Aerial acrobatics with Airealism’s The Bleeding Hearts Circus
REVIEW | The intimate Hoxton Hall provides a unique setting for Airealism’s The Bleeding Hearts Circus.
WHEN love is described as a leap of faith, many will wonder – what awaits them at the bottom? For the members of circus group Airealism, the answer is often the wooden floorboards of an old London theatre.
Without so much as a safety mat, I watched teachers, writers, engineers and research assistants take the plunge in an aerial arts show, themed around love. The Bleeding Hearts Circus, performed in the intimate Hoxton Hall, was a unique yet relatable tribute to love in all its forms, from tumultuous twists and passionate embraces to sexual balancing acts and courageous jumps.
The lights come on to reveal Noa Manor’s ‘The Wanderer’ – a bumbling mime who appears intermittently, serving as a frame between acts. Though not the main focus of the programme, the pseudo-slapstick act embodied by Manor was, at times, a little tired. The act improved, most notably with a comedic roller-skating set, as well as one scene where, due to unrequited love, she brandished a knife at first thought for self-harm, but then used to cut a slice of chocolate cake for emotional binge eating. Certainly something we have all experienced.
The aerial tricks ranged from silks to hoops, ropes to bars, and one particularly titillating pole dance. There were some saucy single performers, including Amber Wells’ cute 1950s pin-up girl act, and Andre Glazier’s incredibly entertaining strip tease. Others involved gripping emotional turmoil, including Hannah Cushion’s Heart Strings piece and Julie Yeung’s Eternal Love, where impressive stunts became only a side show to how the body can express untapped emotion.
But no less impressive was group work, with duos such as the near-identical Lilith Sumersar-Rai (also co-director) and Miranda Atkins, with their Squid Love piece, an act which combined silk and hoop tricks, with a lot of muscle, innocence and grace.
Following intermission we were treated to Deep Inside My Love with a near naked couple doing tricks ranging from ropes to silks to poles to body work in what I can only interpret as an exploration of sexual desire, with sometimes an underlying feeling of fear and loneliness. The two performers split at some points in what felt more like two solos, occurring simultaneously. They left the audience somewhat breathless and engaged, while also wishing we looked that good in knickers.
Some more light-hearted group work was enjoyed with Cupidity — three vibrant young ladies dressed as ‘stupid cupids’, performing choreographed bar work with a sense of fun and frivolity, though with moves no less impressive.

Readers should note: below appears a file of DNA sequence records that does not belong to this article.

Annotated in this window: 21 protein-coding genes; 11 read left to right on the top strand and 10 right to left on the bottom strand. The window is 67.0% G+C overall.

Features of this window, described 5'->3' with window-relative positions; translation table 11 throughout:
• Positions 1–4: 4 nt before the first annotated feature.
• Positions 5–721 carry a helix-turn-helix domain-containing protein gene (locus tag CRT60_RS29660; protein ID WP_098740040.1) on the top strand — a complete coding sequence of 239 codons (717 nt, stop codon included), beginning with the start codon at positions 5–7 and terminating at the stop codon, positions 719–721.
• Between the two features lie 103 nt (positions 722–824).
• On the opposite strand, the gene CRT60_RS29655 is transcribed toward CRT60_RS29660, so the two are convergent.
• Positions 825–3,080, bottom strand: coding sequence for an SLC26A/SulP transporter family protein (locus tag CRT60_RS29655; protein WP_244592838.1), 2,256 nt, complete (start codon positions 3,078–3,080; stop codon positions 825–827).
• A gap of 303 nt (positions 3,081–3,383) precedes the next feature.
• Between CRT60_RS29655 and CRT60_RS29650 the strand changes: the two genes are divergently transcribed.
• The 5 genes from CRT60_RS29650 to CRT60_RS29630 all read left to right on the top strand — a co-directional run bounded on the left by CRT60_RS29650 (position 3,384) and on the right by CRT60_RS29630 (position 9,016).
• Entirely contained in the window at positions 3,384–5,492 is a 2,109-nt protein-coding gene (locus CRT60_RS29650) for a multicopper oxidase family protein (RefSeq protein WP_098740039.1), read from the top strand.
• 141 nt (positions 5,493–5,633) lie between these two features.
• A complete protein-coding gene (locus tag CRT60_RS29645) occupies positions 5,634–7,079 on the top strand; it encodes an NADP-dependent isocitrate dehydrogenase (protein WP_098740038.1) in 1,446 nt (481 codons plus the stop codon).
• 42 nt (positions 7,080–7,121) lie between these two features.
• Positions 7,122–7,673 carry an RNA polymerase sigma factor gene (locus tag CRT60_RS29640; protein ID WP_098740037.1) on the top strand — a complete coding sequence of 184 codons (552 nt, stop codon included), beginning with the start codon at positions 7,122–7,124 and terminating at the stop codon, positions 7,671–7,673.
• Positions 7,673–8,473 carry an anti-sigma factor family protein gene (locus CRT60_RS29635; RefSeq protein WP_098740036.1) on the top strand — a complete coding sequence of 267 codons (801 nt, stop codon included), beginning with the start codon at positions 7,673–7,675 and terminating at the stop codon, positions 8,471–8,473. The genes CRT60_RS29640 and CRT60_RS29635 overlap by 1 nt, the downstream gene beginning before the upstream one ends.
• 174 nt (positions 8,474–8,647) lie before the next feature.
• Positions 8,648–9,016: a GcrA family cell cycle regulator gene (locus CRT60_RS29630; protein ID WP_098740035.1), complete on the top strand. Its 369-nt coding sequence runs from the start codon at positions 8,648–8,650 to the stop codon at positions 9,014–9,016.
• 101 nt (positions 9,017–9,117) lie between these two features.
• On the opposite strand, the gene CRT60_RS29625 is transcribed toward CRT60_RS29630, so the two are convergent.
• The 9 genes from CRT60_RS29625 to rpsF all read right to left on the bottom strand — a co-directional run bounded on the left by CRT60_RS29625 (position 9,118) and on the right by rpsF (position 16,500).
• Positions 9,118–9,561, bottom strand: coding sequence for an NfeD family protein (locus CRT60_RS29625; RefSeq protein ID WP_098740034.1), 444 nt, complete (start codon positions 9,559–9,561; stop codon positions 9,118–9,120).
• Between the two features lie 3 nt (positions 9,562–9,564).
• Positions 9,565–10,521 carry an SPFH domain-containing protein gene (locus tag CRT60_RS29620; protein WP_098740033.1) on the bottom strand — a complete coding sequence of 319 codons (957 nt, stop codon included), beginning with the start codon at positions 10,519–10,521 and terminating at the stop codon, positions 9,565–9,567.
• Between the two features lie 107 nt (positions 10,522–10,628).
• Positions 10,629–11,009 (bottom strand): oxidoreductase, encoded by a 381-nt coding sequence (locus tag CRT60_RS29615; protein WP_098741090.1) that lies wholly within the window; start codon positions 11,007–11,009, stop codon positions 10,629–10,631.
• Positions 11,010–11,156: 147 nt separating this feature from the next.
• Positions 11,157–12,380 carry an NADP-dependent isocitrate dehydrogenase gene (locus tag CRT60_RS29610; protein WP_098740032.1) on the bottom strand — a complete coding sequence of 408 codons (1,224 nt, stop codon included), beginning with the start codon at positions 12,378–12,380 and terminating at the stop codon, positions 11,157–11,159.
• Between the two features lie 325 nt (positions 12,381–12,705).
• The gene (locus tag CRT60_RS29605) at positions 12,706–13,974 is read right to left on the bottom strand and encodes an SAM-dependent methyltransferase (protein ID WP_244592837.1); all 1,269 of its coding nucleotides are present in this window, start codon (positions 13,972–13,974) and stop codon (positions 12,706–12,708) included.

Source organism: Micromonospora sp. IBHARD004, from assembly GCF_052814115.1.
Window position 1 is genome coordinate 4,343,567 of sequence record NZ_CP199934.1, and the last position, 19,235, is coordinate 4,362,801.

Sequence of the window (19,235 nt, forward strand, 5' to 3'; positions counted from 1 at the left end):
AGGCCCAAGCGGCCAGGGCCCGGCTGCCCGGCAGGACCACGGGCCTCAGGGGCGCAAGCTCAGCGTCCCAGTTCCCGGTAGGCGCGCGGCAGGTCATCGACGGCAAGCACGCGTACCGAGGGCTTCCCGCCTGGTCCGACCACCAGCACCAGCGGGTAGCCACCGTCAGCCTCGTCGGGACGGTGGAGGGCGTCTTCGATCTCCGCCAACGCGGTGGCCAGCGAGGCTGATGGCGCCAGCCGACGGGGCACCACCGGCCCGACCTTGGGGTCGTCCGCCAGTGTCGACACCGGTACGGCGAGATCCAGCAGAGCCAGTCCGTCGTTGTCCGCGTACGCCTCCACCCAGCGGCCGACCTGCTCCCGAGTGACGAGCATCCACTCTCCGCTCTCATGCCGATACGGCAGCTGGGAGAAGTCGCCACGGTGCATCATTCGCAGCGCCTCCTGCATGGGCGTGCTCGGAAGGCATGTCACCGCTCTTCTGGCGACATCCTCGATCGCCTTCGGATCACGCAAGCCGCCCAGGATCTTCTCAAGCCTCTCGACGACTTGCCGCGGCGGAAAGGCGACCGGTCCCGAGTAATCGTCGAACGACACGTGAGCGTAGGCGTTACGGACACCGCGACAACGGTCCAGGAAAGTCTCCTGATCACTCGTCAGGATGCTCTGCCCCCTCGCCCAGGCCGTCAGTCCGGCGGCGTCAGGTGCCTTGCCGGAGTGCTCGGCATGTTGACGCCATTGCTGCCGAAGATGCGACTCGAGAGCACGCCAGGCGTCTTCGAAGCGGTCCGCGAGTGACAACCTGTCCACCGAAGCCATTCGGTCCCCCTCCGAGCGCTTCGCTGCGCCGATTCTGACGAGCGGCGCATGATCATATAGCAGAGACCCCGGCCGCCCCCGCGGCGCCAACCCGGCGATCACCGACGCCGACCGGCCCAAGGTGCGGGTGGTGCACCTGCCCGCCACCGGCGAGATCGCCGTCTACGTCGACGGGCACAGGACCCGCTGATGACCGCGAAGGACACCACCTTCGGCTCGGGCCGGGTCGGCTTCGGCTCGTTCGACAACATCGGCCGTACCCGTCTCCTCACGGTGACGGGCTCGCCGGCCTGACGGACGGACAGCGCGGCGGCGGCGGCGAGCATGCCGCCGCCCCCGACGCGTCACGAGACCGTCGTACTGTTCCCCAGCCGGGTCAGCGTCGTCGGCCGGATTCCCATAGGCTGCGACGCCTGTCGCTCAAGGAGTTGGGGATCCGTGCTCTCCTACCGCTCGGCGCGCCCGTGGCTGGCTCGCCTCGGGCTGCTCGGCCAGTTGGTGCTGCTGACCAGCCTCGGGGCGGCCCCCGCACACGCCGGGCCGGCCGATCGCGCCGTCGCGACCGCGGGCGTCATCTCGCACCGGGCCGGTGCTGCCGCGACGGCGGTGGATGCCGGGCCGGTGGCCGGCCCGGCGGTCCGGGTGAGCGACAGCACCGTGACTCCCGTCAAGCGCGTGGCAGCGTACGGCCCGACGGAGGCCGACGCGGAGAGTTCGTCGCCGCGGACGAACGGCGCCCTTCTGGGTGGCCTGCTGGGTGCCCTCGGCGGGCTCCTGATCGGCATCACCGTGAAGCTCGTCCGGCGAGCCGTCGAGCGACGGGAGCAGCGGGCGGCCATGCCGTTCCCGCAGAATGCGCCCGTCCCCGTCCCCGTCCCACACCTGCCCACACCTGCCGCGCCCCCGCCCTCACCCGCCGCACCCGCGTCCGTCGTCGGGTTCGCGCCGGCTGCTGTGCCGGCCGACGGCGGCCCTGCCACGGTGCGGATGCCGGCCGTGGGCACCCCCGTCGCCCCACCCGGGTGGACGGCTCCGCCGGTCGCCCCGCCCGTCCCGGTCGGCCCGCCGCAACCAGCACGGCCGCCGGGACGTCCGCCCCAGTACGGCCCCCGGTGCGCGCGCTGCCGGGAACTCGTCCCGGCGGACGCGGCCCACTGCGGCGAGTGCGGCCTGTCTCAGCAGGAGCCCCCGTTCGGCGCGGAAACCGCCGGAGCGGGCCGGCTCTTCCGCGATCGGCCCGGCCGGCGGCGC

It’s a difficult choice but my favourite for the night was a performance by Nikki Rummer and JD Brousse’ with My Angel Rocks Me Back And Forth — no aerial tricks, merely two people working with each others gifts and weaknesses. As testimonial to the raw battles of the heart, this power couple were stretched and pulled, fallen and caught, and Nikki Rummer was certainly not strong for a girl so much as she was just strong.
Aussie Emelia Holdaway — along with co-directors Matilda Andersson and Lilith Sumesar-Rai – successfully drew parallels between love and circus arts, with leaps of faith aplenty, coupled with enjoyable music numbers from various pop generations. Though what really completes the picture of The Bleeding Hearts Circus was the simple knowledge that all performers have full-time day jobs helped the group to capitalise on the appreciation of the audience.
With global phenomenon like Cirque du Soleil wowing audiences with surreal, almost inhuman abilities, The Bleeding Hearts Circus allowed a new perspective on aerial performance where not every artist was a pro, not every movement was in time, but every trick was that much more impressive because they are performed by someone just like you and me.
You want them to do well, with the added risk of not knowing exactly what to expect, as every fall, twirl or leap kept us that little bit more on the edge of our seat (with much audible gasping to prove it). On another level, Airealism has not only entertained, but inspired more people to get involved in the circus arts, with murmurs asking “if they can do it, maybe I can too.”
Be sure to check out future shows by Airealism, where the circus arts have been proven a creative means of falling in love… or in the very least, falling.